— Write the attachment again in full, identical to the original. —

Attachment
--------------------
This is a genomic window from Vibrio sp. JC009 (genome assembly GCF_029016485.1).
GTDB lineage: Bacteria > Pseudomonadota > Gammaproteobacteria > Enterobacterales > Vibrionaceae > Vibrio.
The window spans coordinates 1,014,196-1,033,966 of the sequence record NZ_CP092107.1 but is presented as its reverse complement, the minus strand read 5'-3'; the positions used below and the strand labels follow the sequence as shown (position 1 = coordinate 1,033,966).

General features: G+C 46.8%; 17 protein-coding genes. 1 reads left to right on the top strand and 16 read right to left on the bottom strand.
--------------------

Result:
This is a genomic window from Vibrio sp. JC009 (genome assembly GCF_029016485.1).
GTDB lineage: Bacteria > Pseudomonadota > Gammaproteobacteria > Enterobacterales > Vibrionaceae > Vibrio.
The window spans coordinates 1,014,196-1,033,966 of the sequence record NZ_CP092107.1 but is presented as its reverse complement, the minus strand read 5'-3'; the positions used below and the strand labels follow the sequence as shown (position 1 = coordinate 1,033,966).

General features: G+C 46.8%; 17 protein-coding genes. 1 reads left to right on the top strand and 16 read right to left on the bottom strand.